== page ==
Lake Swing Weissensee

If you live in Berlin and haven’t been to Weissensee, head that way for an afternoon for a nice, unpretentious place to cool off. You won’t be bored – I heard no less than six languages spoken there yesterday (yes, I counted! Among others were French and Arabic, two of my favourites). And with paddle boats, a playground by the “beach,” food and a bar – you’ve got just about everything you need to make a day great.

Berlin: home, semi-sweet home

Berlin Mitte

Monbijou Park, Berlin Mitte

Berlin has been home for me and my kids for over five years now. Five. It’s the first year that I wasn’t excited about celebrating another year in this craziest of crazy cites. To be fair, part of my lack in enthusiasm is because the past two years have been spent fighting my ex-husband over custody over our three children, so it’s probably not Berlin’s fault that I was not in the mood to party about spending another year here.

My long-standing love affair with Berlin started the summer after ninth grade, when, as a fresh-faced 15-year-old I spent three weeks in the former American sector of the city hosted by family friends who were contracting for the US military at the time. They’d heard that I had taken German that first year of high school and invited me to spend a few weeks with them to practice my newly-acquired language skills and see some of Europe.

Those three weeks were magical – not only did I get to spendtime exploring Berlin, but my hosts also took me on a trip through Bavaria and part of Austria too. We spent time in Munich touring the city, visiting beer gardens and venturing beyond the city to see the fairytale castle of Neuschwanstein as well as the gruesome concentration camp of Dachau. We also crossed the border into lovely Austria, where I am no-longer-ashamed to admit that, in addition to eating way too much Apfelstrudel, I went on the touristy Sound of Music tour. So yes – it’s safe to say that those three weeks were when I fell in love with Germany – and Austria took a little bit of my heart too.

That trip left a strong impression on me, and I knew after that sunny summer in interesting Germany and beautiful Austria, I’d have to return. I’m not sure what it was exactly – if it was the food (Schnitzel, German bread, and the sweets here are pretty hard to beat), the language (which I somehow picked up easily and quickly), or the old world charm (palaces, markets, cobblestoned streets). I suspect it was a combination of all of it that captured me and lured me to return.

And return I did. Several times in fact. A few times to visit friends – exchange students we’d hosted while I was in high school. And a longer stay when I worked as an au pair near Stuttgart in between studies. But those weren’t enough, and the desire to live in Berlin stayed strong until several years later, when – as a married mom of three, I got offered a job in Berlin by a long-time friend who was from the Berlin area and had his own company. He needed a native English speaker to handle communications and PR for him, so I jumped – almost literally – on the opportunity, and within two months of being offered the job, we had packed away our most precious belongs, sold or gave away what we didn’t need, and packed our necessities and kids to move to Berlin.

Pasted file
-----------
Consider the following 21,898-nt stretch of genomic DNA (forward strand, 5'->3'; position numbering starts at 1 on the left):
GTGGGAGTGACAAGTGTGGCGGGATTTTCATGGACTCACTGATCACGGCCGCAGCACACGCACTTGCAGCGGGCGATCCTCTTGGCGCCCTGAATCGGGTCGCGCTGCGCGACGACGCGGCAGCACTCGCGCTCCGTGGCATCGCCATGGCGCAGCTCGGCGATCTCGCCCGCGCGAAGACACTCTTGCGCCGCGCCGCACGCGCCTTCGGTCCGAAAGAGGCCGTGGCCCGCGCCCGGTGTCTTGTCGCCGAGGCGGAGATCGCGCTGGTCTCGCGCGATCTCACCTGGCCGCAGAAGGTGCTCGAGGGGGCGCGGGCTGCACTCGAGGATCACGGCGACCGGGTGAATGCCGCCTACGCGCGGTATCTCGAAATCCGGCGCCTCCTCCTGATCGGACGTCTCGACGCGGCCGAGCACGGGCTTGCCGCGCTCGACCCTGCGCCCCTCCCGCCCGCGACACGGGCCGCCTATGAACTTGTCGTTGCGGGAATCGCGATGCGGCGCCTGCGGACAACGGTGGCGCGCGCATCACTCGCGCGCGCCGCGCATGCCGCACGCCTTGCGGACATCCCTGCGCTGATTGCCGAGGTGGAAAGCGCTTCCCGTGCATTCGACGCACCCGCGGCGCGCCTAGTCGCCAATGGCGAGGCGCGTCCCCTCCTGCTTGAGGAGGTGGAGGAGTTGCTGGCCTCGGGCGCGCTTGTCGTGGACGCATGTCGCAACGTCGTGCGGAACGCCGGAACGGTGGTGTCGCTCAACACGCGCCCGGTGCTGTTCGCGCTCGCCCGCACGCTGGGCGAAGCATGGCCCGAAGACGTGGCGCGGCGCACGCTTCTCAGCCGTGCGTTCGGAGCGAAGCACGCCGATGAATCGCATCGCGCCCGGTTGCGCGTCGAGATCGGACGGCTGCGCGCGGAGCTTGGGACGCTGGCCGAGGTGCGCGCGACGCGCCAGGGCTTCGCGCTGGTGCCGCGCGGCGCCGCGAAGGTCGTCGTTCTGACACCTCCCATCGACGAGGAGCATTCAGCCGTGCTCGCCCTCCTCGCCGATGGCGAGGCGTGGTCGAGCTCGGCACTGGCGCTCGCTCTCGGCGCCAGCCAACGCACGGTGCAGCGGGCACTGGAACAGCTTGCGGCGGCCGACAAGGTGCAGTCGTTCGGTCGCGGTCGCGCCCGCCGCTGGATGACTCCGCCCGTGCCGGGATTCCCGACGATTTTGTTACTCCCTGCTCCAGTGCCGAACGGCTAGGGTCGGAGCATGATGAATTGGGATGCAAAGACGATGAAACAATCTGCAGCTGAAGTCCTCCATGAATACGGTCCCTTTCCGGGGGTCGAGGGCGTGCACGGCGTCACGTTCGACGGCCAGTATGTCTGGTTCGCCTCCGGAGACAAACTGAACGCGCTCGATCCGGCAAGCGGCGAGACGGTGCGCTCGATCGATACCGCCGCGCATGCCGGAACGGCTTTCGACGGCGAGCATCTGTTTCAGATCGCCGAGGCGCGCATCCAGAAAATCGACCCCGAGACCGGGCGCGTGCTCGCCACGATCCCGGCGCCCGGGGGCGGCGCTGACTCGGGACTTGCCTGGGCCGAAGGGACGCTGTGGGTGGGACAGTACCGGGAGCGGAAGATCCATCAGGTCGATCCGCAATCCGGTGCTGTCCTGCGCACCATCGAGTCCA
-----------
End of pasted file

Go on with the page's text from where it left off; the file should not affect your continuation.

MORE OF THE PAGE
That brings us to the present. Five years and counting – five years of expat life and all its ups and downs. These five years have included introducing my children to the world of international life, a new language that all three have mastered to native level (my youngest even speaks more German than English some days), culture galore, and friends from all over the world, quite literally. For me, these years in Berlin have been a time of stretching and growing – yes, we still mature after reaching adulthood – both professionally and personally. And on a very personal level, these years in Berlin have been full of loss, pain joy, love and hope all mixed together.

What does the future look like? I’m not sure, but for now we’re here. Most definitely NOT forever, because although I like Berlin, it’s not amazing enough to keep me here forever, and there is no beach which is a definite deal-breaker for long-term living. And as much as I adore living in Europe, I don’t love the idea of my kids spending their entire childhood so far away from the family and friends who are stateside.

So we’ll see – I’m dreaming of a beautiful house somewhere by the beach, but in the meantime I’m trying to make the most of life here – so focusing on the good and trying my best to ignore the bad, both of which I’ll share in another post …




My little business baby, “Cupcake Dating”

Cupcake Dating

This is my ‘official’ photo for Cupcake Dating. Isn’t this couple the cutest?

Along with cake and coffee, my kids, and a certain Austrian guy I’m crazy about, entrepreneurship is one of my favorite things in this world. As an Aquarius - we’re the crazy social ones with lots of ideas and a desire to change the world, in case you didn’t know – I find it magical that out of an idea, a concrete thing – be it a service, a product, a new food, etc. – can be created and generate income. Awesome, isn’t it? I think so.

My very first experience with entrepreneurship was at a Dallas, Texas gun show at age six. Yes, you read that correctly. My dad and I had made an overload of gingerbread cookies (the ones mentioned here) for Easter, so we decided to pack them up and take them to the local gun show and try to sell them. Can you get more Southern than selling something at a gun show in Texas? Doubtful. But we did take those cookies to that show, set them out on a platter, and sold every last one of them. It didn’t take long.